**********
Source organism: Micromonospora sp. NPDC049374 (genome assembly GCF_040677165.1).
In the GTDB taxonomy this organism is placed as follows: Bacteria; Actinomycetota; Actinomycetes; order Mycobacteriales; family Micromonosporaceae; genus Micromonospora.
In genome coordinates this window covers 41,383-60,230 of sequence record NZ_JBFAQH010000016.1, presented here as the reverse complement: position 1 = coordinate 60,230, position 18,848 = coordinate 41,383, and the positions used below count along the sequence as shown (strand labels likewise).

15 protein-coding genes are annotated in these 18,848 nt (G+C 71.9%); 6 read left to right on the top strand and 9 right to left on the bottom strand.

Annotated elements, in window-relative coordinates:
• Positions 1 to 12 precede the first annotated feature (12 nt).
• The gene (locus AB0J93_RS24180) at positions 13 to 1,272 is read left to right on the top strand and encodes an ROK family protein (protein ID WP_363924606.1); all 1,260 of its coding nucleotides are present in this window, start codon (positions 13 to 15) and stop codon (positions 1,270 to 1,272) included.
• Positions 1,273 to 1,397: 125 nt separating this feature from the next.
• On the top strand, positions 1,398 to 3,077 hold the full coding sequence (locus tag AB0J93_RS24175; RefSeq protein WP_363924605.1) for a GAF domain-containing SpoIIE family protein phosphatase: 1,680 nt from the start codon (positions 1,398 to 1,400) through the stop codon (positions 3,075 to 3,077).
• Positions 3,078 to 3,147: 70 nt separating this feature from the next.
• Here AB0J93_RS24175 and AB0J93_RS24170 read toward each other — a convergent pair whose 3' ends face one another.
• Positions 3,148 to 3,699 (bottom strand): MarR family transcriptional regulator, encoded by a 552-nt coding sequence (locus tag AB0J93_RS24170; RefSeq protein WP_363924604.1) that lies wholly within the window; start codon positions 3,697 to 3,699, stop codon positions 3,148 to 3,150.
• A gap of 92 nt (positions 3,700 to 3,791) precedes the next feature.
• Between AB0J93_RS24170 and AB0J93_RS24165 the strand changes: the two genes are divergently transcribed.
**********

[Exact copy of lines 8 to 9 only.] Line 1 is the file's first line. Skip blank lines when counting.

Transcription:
• Positions 1,273 to 1,397: 125 nt separating this feature from the next.
• On the top strand, positions 1,398 to 3,077 hold the full coding sequence (locus tag AB0J93_RS24175; RefSeq protein WP_363924605.1) for a GAF domain-containing SpoIIE family protein phosphatase: 1,680 nt from the start codon (positions 1,398 to 1,400) through the stop codon (positions 3,075 to 3,077).